It's been almost a year since the July 6, 2013 rail disaster in Quebec, Canada. 47 people died when a tanker cars derailed and exploded. The tragedy served to raise awareness of the danger posed by freight trains travelling through urban areas. Railroad companies have agreed to slow down when travelling through densely populated areas... but then there was another derailment and explosion in Lexington Virginia earlier this year.
In an effort to show off its concern for safety, the CSX Rail Company rolled out its "Safety train" at the Dewitt rail yards and gave reporters a rare chance to witness the specialized training it offers to first responders. CSX Spokesperson Carla Groleau explained, "We certainly understand the public's concern about safety and we're doing everything in our power to educate the folks in the communities in which we operate."
43 first responders including a number of Syracuse firefighters got a chance to learn hands on, how rail cars work. So if and when they respond to a derailment, they'll have a better idea how to react. County Emergency Management Commissioner Kevin Wisely says response plans are already in place. "This is another aspect of the preparedness we've done over the years. We've worked a number of years with CSX. We've trained with them and we continue to advance our training." Wisely said.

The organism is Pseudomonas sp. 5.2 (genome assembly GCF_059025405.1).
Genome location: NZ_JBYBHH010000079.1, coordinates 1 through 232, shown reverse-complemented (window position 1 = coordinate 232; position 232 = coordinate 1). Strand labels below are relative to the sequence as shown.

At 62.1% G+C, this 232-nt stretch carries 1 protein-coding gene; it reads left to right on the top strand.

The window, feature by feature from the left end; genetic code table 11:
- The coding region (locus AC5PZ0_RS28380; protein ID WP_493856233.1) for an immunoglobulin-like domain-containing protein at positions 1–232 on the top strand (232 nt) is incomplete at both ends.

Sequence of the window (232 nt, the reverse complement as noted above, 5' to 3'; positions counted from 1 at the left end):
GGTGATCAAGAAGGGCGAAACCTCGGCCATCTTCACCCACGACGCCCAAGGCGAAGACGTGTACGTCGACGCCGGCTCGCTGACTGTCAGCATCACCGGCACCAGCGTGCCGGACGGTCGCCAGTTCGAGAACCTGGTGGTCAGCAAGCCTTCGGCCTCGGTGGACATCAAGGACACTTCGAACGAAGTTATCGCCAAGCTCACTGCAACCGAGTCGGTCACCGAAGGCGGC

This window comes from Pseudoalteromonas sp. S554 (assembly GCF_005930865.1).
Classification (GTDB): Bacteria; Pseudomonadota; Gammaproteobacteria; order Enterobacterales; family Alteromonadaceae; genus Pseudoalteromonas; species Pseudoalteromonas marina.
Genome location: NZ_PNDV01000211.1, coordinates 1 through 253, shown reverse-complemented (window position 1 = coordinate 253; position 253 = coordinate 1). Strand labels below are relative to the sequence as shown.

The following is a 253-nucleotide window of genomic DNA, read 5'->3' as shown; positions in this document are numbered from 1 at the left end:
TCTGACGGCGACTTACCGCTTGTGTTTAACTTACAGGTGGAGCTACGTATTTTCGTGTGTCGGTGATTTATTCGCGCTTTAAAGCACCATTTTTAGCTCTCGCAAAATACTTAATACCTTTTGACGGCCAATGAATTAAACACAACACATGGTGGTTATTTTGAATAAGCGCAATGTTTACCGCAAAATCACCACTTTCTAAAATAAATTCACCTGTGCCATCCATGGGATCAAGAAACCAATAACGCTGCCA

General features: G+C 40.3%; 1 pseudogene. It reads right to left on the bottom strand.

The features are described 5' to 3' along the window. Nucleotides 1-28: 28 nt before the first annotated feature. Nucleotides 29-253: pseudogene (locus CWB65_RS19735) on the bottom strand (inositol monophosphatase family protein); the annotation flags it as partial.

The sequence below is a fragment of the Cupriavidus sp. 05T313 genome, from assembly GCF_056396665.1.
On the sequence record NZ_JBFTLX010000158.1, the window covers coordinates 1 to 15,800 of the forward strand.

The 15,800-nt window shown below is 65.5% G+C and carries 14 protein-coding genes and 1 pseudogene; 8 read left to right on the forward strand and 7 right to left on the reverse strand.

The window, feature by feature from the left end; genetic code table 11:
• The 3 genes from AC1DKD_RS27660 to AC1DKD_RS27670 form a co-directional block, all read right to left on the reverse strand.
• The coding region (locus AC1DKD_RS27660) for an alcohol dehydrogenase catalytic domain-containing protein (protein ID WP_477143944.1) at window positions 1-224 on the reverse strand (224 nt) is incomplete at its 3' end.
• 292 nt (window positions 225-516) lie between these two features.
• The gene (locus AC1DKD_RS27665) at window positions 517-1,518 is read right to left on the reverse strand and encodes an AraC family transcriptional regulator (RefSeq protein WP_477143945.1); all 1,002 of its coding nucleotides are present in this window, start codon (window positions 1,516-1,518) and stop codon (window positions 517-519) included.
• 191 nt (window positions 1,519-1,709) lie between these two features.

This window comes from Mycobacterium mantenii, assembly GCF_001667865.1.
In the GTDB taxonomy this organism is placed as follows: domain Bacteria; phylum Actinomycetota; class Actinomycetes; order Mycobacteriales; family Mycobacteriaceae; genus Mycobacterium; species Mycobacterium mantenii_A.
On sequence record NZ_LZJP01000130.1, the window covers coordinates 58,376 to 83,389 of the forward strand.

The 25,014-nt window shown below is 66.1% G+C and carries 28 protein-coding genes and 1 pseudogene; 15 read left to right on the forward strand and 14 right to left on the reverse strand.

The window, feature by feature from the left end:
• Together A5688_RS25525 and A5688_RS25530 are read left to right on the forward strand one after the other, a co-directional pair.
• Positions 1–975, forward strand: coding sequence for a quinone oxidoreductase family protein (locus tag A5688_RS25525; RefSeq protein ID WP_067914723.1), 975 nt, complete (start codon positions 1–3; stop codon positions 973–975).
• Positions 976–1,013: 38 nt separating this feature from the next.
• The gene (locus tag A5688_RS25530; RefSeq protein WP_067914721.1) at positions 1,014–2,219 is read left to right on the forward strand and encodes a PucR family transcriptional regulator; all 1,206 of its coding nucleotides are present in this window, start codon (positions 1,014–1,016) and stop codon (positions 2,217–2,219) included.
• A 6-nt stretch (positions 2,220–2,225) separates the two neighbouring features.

Earlier this year, after the derailment and explosion in Lexington, Virginia, New York Governor Andrew Cuomo ordered what he called an "inspection blitz" of rail yards and rail lines throughout upstate new york. CNY Central obtained the results of those inspections.
Over 50 miles of rail lines from Oriskany to Camillus, inspectors found one critical rail defect at a switch point. CSX made an immediate repair. There were also 13 non-critical defects involving loose or missing bolts holding down rails, and 10 problems with the faulty rail beds. The state also inspected the DOT-111 tank cars. It'sthe same type responsible for the disaster in Canada and the derailment in Virginia. Of 862 cars inspected, there were 24 defects involving wheels, brake shoes and a safety chain.
When asked to respond to the inspection results, Groleau responded, "We live and work in these communities as well so we respect the emphasis on safety and we're fully behind it."
Groleau points out that CSX doesn't actually own the controversial DOT 111 tanker cars, but that their customers do She says the rail company moves them once they pass inspection "We certainly don't own the tank cars... we move them. we ship them for our customers. csx at least doesn't own the tank cars but they meet the state and federal requirements."
Syracuse City Councilor Jean Kessner doesn't accept that explanation. The council recently passed a resolution calling upon the federal government to better regulate the rail industry especially when it comes to the shipment of hazardous and explosive material aboard the DOT 111 tanker car. "You've got this human error..You've got tracks not being maintained and then you've got time bombs." Kessner said referring to a tanker car behind her.
senator chuck schumer has called upon the rail industry to phase out dot 111 tanker cars in favor of cars less likely to explode in a derailment.